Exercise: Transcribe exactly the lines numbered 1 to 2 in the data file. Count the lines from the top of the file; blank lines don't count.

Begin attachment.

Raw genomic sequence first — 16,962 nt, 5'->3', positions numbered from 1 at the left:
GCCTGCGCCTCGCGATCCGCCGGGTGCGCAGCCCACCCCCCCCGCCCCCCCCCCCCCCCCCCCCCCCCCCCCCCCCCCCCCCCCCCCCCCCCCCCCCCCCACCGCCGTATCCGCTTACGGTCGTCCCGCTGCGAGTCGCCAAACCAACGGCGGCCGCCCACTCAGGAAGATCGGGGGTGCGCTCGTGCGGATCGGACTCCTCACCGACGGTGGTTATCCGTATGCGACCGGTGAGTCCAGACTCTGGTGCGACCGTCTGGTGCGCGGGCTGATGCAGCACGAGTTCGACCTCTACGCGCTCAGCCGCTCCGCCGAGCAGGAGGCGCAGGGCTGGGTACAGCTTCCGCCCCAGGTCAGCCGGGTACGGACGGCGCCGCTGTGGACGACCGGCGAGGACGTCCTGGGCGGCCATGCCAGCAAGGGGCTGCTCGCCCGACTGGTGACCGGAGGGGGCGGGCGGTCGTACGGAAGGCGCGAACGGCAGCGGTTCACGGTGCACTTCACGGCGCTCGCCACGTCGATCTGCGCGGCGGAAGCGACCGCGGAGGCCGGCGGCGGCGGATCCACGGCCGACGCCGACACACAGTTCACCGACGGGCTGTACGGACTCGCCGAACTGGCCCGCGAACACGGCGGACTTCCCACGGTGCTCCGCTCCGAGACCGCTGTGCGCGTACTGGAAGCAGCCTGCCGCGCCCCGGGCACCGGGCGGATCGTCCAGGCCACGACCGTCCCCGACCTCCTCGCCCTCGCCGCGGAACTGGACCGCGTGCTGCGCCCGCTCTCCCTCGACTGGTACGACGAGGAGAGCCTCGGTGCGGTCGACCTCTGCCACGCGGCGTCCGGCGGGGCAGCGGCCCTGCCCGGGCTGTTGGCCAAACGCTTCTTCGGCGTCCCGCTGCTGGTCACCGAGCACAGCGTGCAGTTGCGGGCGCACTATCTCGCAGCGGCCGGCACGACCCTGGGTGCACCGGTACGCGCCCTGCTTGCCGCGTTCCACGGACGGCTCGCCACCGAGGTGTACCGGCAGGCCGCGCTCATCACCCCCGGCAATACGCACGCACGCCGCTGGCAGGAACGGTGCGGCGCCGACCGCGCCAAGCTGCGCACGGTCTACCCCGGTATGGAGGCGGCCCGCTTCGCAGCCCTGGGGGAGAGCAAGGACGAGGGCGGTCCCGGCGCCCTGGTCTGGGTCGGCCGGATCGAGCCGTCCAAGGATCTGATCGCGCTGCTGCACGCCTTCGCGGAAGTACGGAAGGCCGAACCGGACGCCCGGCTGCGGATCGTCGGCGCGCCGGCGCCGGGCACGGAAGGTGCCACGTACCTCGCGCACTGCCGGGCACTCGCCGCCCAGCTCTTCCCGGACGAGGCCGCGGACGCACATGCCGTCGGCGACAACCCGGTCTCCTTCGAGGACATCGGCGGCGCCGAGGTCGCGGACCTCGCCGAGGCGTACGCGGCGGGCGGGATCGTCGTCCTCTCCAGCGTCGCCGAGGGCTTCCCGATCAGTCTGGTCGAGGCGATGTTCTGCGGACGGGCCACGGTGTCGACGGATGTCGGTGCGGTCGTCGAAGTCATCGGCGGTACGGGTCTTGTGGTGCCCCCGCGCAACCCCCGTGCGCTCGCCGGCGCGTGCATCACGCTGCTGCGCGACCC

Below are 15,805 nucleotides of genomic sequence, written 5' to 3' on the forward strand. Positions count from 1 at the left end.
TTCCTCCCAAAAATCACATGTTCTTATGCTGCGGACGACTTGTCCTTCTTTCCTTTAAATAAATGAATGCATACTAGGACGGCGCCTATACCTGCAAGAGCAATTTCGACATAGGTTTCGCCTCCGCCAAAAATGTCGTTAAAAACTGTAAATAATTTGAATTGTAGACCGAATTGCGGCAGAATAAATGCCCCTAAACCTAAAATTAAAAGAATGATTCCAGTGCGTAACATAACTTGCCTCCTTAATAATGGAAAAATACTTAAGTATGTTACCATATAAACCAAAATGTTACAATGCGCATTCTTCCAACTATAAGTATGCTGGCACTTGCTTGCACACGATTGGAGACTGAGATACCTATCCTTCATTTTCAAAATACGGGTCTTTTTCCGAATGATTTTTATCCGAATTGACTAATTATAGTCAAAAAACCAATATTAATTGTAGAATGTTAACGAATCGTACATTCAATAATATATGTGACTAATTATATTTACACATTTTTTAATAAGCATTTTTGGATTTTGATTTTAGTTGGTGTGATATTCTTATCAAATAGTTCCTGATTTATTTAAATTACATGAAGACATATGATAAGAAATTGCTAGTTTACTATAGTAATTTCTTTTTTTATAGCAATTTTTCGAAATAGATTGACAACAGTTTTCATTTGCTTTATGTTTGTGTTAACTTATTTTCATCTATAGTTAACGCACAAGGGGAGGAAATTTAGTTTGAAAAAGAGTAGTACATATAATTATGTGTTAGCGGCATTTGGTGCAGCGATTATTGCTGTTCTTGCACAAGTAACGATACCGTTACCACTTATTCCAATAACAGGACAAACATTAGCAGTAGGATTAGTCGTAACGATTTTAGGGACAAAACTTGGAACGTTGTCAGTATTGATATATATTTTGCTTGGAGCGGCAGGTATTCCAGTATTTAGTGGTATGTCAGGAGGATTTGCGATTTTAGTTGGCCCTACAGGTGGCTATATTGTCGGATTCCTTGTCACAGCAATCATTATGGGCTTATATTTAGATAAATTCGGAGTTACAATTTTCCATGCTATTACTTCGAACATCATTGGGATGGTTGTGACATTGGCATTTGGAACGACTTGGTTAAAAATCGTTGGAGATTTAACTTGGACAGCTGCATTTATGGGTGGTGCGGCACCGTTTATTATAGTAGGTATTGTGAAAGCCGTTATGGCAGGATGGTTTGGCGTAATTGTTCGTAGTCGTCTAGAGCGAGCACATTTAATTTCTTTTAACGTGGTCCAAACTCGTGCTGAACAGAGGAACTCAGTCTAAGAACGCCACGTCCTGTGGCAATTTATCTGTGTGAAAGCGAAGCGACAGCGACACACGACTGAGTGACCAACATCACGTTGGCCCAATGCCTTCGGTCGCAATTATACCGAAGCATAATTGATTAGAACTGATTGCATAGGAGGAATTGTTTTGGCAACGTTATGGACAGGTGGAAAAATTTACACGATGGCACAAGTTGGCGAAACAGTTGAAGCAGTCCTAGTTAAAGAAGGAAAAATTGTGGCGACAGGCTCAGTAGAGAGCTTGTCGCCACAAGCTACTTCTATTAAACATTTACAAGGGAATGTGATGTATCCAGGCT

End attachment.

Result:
Raw genomic sequence first — 16,962 nt, 5'->3', positions numbered from 1 at the left:
GCCTGCGCCTCGCGATCCGCCGGGTGCGCAGCCCACCCCCCCCGCCCCCCCCCCCCCCCCCCCCCCCCCCCCCCCCCCCCCCCCCCCCCCCCCCCCCCCCACCGCCGTATCCGCTTACGGTCGTCCCGCTGCGAGTCGCCAAACCAACGGCGGCCGCCCACTCAGGAAGATCGGGGGTGCGCTCGTGCGGATCGGACTCCTCACCGACGGTGGTTATCCGTATGCGACCGGTGAGTCCAGACTCTGGTGCGACCGTCTGGTGCGCGGGCTGATGCAGCACGAGTTCGACCTCTACGCGCTCAGCCGCTCCGCCGAGCAGGAGGCGCAGGGCTGGGTACAGCTTCCGCCCCAGGTCAGCCGGGTACGGACGGCGCCGCTGTGGACGACCGGCGAGGACGTCCTGGGCGGCCATGCCAGCAAGGGGCTGCTCGCCCGACTGGTGACCGGAGGGGGCGGGCGGTCGTACGGAAGGCGCGAACGGCAGCGGTTCACGGTGCACTTCACGGCGCTCGCCACGTCGATCTGCGCGGCGGAAGCGACCGCGGAGGCCGGCGGCGGCGGATCCACGGCCGACGCCGACACACAGTTCACCGACGGGCTGTACGGACTCGCCGAACTGGCCCGCGAACACGGCGGACTTCCCACGGTGCTCCGCTCCGAGACCGCTGTGCGCGTACTGGAAGCAGCCTGCCGCGCCCCGGGCACCGGGCGGATCGTCCAGGCCACGACCGTCCCCGACCTCCTCGCCCTCGCCGCGGAACTGGACCGCGTGCTGCGCCCGCTCTCCCTCGACTGGTACGACGAGGAGAGCCTCGGTGCGGTCGACCTCTGCCACGCGGCGTCCGGCGGGGCAGCGGCCCTGCCCGGGCTGTTGGCCAAACGCTTCTTCGGCGTCCCGCTGCTGGTCACCGAGCACAGCGTGCAGTTGCGGGCGCACTATCTCGCAGCGGCCGGCACGACCCTGGGTGCACCGGTACGCGCCCTGCTTGCCGCGTTCCACGGACGGCTCGCCACCGAGGTGTACCGGCAGGCCGCGCTCATCACCCCCGGCAATACGCACGCACGCCGCTGGCAGGAACGGTGCGGCGCCGACCGCGCCAAGCTGCGCACGGTCTACCCCGGTATGGAGGCGGCCCGCTTCGCAGCCCTGGGGGAGAGCAAGGACGAGGGCGGTCCCGGCGCCCTGGTCTGGGTCGGCCGGATCGAGCCGTCCAAGGATCTGATCGCGCTGCTGCACGCCTTCGCGGAAGTACGGAAGGCCGAACCGGACGCCCGGCTGCGGATCGTCGGCGCGCCGGCGCCGGGCACGGAAGGTGCCACGTACCTCGCGCACTGCCGGGCACTCGCCGCCCAGCTCTTCCCGGACGAGGCCGCGGACGCACATGCCGTCGGCGACAACCCGGTCTCCTTCGAGGACATCGGCGGCGCCGAGGTCGCGGACCTCGCCGAGGCGTACGCGGCGGGCGGGATCGTCGTCCTCTCCAGCGTCGCCGAGGGCTTCCCGATCAGTCTGGTCGAGGCGATGTTCTGCGGACGGGCCACGGTGTCGACGGATGTCGGTGCGGTCGTCGAAGTCATCGGCGGTACGGGTCTTGTGGTGCCCCCGCGCAACCCCCGTGCGCTCGCCGGCGCGTGCATCACGCTGCTGCGCGACCC